Aseem Chhabra weaves his book around the many facets of his subject, Shashi Kapoor, whom most readers would have known only as a star. He was often overshadowed by his brothers, one of whom was a flamboyant showman, who produced, directed and acted in films and was a huge industry figure. Competing with Raj Kapoor for fans was brother Shammi, whose image as the irrepressible lover-boy was imitated but unmatched by peers and future generations.
By contrast, Shashi Kapoor, despite being the perfect poster boy, with sweeping eyelashes and a vulnerable smile, remained the quieter brother who did no wrong. As Shabana Azmi says: “I sincerely believe his good looks went against him. As the first impression was of a strikingly attractive man, people would forget what a fine actor he was!”
Chhabra says that Shashi Kapoor’s fans did him wrong by relegating him to the actor-with-smashing-looks slot, and shows us how this Kapoor was not only serious about acting, but prepared for his roles meticulously. He not only essayed the typical hero, but also roles that were off the beaten track. No wonder then that Shashi Kapoor was India’s first international star. Starting from The Householder (1963), and going on through many films till In Custody in 1993, Shashi Kapoor would be the favourite choice for Merchant-Ivory when they wanted an Indian hero. The professional and personal bond between them and the actor would also result in Kapoor producing Junoon in 1978. He would produce five more films, including 36 Chowringhee Lane and Kalyug for directors as different from each other as Aparna Sen and Shyam Benegal.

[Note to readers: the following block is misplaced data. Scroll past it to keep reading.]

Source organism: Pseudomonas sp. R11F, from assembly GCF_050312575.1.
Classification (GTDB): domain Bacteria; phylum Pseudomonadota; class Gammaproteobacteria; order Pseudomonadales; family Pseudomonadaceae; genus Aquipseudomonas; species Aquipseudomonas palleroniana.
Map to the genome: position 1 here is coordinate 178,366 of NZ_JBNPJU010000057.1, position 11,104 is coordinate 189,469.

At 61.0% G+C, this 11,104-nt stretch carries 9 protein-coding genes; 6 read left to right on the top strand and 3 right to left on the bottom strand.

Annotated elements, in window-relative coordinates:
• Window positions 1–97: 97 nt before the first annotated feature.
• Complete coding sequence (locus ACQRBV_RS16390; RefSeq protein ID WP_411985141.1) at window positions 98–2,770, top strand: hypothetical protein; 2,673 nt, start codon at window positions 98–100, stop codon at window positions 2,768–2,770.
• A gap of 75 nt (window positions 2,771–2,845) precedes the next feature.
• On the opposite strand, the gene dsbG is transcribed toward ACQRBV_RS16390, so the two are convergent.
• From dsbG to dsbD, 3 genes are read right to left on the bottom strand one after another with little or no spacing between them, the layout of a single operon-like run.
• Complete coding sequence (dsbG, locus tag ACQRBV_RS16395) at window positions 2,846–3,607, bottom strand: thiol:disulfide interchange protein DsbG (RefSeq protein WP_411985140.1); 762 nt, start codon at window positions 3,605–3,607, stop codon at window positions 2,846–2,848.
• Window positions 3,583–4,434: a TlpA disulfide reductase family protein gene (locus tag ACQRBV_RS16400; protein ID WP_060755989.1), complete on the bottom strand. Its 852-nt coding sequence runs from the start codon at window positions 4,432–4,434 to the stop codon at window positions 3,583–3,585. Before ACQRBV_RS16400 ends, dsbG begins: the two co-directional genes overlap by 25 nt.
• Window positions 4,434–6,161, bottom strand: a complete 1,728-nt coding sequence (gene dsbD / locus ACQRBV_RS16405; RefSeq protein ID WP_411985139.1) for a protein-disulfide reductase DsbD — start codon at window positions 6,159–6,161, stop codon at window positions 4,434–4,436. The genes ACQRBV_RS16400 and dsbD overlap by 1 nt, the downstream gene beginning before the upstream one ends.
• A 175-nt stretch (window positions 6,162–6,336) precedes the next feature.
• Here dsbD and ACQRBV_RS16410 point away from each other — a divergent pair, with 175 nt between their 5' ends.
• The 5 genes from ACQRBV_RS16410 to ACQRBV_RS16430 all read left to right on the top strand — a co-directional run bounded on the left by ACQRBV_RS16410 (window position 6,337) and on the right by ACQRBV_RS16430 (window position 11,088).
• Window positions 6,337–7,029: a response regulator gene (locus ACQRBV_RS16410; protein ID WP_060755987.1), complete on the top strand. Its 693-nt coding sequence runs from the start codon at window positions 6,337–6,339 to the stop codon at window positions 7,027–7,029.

Chhabra quotes James Ivory as saying that when looking for an actor to play a low-key school-teacher in The Householder, their first film together, the star who was wooing women like Nanda and Sadhana on Bombay’s screen should possibly have been the last choice. Yet, the actor managed to overcome the perception, and not just looked the part but played it to perfection, holding his own against the equally accomplished and striking-looking Leela Naidu. In fact, Shashi Kapoor could hold his own against almost anybody, including Amitabh Bachchan, in commercial hits like Deewar, Kabhi Kabhie, Namak Halaal and Trishul. In between, he often crossed the line to do arthouse films like Siddhartha and New Delhi Times, as one who could hold his own in Hindi as well as English, and brought to his roles the skill theatre had taught him.
The book also reveals to us the human side of the star, his youthful romance with Jennifer Kendall, which was vehemently opposed by her family. Kapoor not only defied her parents but left their theatre group, which he had been a part of, with Jennifer accompanying him, to strike out on their own. It was a relationship that would endure till Jennifer’s death. There are also stories from daughter Sanjana and his friends that tell of a man who thought it was absolutely fine to ignore the rigid rules of heirarchy that the film industry holds as sacrosanct. He would chat with unit members, making no distinction between spot boys and canteen workers.
The book goes through all the important films that Kapoor starred in, with enough information about each to make one want to revisit them. By including lesser known films like Jinnah and Side Streets, both made in 1998, Chhabra shows how the star continued to act even when age and the legendary Kapoor girth came in the way. The book has a foreword by Karan Johar, and though it doesn’t say much, it should help introduce Shashi Kapoor to today’s generation.